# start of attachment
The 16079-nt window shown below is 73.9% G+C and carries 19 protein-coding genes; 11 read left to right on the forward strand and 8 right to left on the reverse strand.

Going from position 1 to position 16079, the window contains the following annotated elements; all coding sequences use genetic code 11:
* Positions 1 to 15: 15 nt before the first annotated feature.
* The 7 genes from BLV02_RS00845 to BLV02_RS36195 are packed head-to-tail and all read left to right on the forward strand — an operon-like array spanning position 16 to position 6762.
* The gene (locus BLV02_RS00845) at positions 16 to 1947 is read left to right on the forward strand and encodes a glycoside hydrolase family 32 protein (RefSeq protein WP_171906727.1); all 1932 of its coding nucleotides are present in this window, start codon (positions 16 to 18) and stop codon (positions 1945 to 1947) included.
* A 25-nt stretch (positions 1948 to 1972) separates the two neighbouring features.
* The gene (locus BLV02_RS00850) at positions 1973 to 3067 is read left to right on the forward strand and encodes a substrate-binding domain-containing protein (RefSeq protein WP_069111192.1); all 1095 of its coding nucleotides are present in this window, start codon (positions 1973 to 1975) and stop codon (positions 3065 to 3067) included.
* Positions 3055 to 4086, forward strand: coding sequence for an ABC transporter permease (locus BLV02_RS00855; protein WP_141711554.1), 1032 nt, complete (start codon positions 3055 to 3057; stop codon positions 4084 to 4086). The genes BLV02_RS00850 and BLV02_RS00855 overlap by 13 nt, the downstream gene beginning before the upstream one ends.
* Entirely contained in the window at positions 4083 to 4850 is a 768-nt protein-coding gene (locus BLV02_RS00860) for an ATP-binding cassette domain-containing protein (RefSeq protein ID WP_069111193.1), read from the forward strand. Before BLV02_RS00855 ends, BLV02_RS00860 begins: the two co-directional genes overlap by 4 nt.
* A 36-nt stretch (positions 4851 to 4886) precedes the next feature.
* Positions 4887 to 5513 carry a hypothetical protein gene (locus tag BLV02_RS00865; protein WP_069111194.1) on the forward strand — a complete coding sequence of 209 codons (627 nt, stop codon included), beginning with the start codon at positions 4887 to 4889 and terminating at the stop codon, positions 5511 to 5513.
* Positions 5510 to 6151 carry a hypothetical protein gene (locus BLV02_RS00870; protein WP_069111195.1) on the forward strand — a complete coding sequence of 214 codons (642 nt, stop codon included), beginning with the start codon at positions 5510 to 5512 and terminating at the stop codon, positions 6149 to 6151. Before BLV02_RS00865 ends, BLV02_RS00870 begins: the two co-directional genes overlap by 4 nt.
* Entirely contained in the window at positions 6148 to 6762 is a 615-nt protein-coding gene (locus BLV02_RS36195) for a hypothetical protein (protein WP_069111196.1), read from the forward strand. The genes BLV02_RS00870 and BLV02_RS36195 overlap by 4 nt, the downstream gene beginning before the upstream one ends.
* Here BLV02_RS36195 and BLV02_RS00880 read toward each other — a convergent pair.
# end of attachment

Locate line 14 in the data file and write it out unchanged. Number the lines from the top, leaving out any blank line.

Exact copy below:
* Here BLV02_RS36195 and BLV02_RS00880 read toward each other — a convergent pair.